[visionlist] Neurotechnology Master's studies at Imperial College London
Schultz, Simon R
s.schultz at imperial.ac.uk
Mon Jun 7 18:14:43 GMT 2010
The following may be of interest to your undergraduate students - we
would be very happy if you could bring it to their attention.
Imperial College is one of the world’s top engineering schools, with a
growing and highly collaborative neuroscience and neurotechnology
community as well as strengths in related disciplines such as
robotics, computing, photonics, cell biology, biomechanics, and
nanotechnology. The Department of Bioengineering has an exciting and
expanding group of computational and systems neuroscience researchers
that combine experiments and theory. Relevant academic faculty include
Anil Bharath, Etienne Burdet, Aldo Faisal, Kenneth Harris, Holger
Krapp and Simon Schultz. We now offer a specialised Masters stream in
Neurotechnology as part of the Biomedical Engineering programme.
MSc in Biomedical Engineering at Imperial College London
Applications now being accepted for October 2010 entry
Biomedical Engineering is an exciting and rapidly expanding discipline
that endeavours to apply engineering principles to challenges faced in
biology, life sciences and medicine. It is interdisciplinary by nature
and at Imperial College London encompasses a number of diverse areas
of research. Such research has lead to novel and varied scientific
breakthroughs such as the development of the first brain controlled
wheelchair able to operate in a building environment, novel tools to
measure and analyse the mechanics of rowing that now form part of the
standard training for British Olympic rowers and a tissue perfusion
sensor for intelligent wound dressing.
We are currently accepting applications for our MSc in Biomedical
Engineering for entry in October 2010. We deliver sound training in
this highly interdisciplinary subject and include core modules such as
systems physiology, statistics and data analysis, physiological
monitoring, biomedical imaging, and modelling in biology. The course
can be tailored to your own interests by choosing one of four
Biomaterials: new for 2010, this stream is offered jointly with the
Department of Materials. It focuses on biomaterials used in surgery,
the development of new biomaterials for future applications and the
design of scaffolds for tissue engineering, including understanding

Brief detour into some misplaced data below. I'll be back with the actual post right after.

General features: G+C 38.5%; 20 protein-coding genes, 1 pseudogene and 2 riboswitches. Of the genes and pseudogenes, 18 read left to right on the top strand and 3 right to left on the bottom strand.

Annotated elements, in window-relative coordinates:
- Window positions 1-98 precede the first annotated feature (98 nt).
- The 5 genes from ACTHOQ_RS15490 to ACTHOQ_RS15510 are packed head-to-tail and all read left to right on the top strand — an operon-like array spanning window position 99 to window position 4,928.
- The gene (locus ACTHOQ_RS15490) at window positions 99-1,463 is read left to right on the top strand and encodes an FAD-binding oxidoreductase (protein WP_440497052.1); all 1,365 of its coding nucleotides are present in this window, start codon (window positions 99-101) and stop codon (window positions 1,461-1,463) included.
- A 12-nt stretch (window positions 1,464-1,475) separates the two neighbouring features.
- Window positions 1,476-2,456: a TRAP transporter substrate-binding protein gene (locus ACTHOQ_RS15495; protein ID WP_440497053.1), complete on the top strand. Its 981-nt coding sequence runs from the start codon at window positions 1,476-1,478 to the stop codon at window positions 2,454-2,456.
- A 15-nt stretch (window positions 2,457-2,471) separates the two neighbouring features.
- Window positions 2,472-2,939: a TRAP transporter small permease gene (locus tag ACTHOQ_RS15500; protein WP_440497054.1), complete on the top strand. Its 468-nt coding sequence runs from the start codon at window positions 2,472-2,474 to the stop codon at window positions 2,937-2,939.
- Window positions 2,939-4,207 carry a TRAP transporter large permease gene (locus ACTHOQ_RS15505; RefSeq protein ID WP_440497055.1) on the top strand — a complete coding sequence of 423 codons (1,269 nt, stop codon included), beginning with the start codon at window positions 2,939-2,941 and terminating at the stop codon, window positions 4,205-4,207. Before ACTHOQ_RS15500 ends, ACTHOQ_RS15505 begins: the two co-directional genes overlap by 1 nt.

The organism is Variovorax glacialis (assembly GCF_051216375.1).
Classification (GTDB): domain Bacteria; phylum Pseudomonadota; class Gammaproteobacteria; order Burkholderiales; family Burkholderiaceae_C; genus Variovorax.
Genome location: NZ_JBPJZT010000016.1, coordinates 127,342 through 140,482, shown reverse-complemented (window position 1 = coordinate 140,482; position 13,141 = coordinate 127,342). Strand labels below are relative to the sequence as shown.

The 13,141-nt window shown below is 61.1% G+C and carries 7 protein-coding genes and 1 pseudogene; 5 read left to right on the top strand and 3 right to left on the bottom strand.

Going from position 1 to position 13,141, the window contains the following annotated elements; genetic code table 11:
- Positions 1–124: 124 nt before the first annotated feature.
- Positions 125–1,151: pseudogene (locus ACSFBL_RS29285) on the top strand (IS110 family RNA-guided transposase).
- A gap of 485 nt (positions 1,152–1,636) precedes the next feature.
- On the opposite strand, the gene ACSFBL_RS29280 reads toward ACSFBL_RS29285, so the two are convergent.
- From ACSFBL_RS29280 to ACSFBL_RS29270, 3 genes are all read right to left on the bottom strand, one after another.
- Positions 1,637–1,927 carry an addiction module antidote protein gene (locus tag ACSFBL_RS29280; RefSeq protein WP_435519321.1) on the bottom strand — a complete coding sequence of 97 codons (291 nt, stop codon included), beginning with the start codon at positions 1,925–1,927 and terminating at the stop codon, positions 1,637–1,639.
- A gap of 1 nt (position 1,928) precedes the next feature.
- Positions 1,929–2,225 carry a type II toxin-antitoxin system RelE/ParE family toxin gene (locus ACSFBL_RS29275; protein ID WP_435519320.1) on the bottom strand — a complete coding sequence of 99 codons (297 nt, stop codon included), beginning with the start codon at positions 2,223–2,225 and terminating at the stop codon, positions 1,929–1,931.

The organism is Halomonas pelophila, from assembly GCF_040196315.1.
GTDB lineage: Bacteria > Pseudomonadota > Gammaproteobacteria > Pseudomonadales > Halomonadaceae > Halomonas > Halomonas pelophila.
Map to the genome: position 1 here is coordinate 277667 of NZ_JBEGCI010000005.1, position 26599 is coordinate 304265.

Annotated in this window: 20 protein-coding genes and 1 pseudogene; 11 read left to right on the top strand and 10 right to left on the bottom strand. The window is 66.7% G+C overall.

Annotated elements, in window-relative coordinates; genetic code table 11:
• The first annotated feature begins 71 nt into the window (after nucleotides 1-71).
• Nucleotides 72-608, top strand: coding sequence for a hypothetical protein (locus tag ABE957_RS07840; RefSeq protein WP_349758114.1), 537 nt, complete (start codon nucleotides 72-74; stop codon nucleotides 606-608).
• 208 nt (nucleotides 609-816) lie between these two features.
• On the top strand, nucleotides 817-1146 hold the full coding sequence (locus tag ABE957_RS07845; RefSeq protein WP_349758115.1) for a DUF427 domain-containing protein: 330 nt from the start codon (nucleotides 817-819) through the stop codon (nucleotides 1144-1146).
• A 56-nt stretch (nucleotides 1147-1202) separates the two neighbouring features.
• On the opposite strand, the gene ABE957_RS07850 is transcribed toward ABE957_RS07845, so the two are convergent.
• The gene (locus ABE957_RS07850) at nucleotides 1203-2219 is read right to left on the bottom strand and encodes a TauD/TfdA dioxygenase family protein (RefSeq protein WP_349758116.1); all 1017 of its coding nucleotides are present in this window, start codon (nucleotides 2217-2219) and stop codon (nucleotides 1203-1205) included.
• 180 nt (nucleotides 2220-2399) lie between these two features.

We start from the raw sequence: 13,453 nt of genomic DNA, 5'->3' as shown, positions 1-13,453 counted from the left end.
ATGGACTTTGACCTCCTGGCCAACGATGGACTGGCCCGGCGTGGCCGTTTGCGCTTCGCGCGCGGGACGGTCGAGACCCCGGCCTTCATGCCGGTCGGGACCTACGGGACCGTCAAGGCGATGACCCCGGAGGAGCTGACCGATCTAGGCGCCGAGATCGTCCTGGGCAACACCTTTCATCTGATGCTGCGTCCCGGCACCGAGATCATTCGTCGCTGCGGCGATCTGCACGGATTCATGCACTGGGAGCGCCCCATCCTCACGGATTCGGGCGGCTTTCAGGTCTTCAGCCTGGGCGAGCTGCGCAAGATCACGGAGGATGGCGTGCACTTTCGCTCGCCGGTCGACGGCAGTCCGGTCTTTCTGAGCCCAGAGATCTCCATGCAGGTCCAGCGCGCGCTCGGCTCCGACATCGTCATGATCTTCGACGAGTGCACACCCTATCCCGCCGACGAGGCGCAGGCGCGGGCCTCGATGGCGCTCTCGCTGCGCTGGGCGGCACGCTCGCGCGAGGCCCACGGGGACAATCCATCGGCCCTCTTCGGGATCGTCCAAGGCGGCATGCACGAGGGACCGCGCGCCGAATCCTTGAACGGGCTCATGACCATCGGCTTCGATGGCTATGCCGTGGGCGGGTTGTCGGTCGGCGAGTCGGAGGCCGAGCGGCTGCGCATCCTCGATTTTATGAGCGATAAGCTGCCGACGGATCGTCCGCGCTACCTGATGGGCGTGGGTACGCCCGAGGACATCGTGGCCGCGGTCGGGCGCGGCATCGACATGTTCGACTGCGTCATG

Biomechanics: focuses on bioengineering and biomechanics topics
including those related to major diseases associated with an ageing
Medical Physics: offers training in the physical understanding
required for healthcare and medical research, focusing on clinical
Neurotechnology: covers the development of new technology for the
investigation of brain function with focus on the application of this
knowledge to improve health care.
You will also complete an extended research project where you can
apply your knowledge of bioengineering to solve problems of biological
or medical significance. These projects are many and varied in nature
allowing you to actively pursue your particular area of interest, for
details of the Department's main research themes please visit the
research pages of our website.
The Medical Physics and Biomechanics streams are accredited by the
Institute of Physics and Engineering in Medicine as fulfilling one of
the requirements on the basic grade training scheme for medical
physicists in the UK.
Why study biomedical engineering at Imperial College London?
Our MSc course is well established, having first been offered in 1991.
Changes are made to the syllabus on a continuing basis to take new
developments in the field into account. Our graduates have gone on to
work in a wide range of professions including hospital based
engineering, work in medical device companies, or to carry out further
research by undertaking a PhD. Imperial College London was ranked 5th
in the Times Higher Education World University Rankings 2009. The
Department of Bioengineering achieved excellent results in both the
2001 and 2008 Research Assessment Exercises, confirming our position
as the leading Department of Bioengineering in the UK. In 2009 the
Department was successful in securing £11 million from the Wellcome
Trust and EPSRC to create a centre at Imperial College London
dedicated to the improvement of diagnosis, understanding, surgical
management and rehabilitative treatment of osteoarthritis. Led by our
Head of Department, Professor Ross Ethier, the project is cross
disciplinary involving engineers, clinicians and scientists from a
variety of departments and institutes across College. More information
can be found on the centre's website. This project, and others like
it, mean that if you apply to study here and are accepted you will
benefit from a dynamic, progressive and world leading research
The minimum requirement for entry is an upper second class honours
degree or equivalent in engineering, a physical science or
mathematics. Applicants from a medical or life sciences background are
also encouraged to apply provided they have proven mathematics ability.
The Department of Bioengineering has a small number of partial
studentships which are awarded on merit to home, EU or overseas
students. Please contact the Postgraduate Administrator for further
July 31 2010. Later applications may be considered, please contact the
Any other questions?
Please do not hesitate to contact the Postgraduate Administrator,
Department of Bioengineering, Imperial College London, London SW7 2AZ.
email: be.mscadmissions at imperial.ac.uk
tel: +44 (0)20 7594 5179
Have a look at our MSc brochure!
Simon R Schultz
Dept of Bioengineering, Imperial College London.
South Kensington Campus,
Royal School of Mines Building,
London SW7 2AZ, UK
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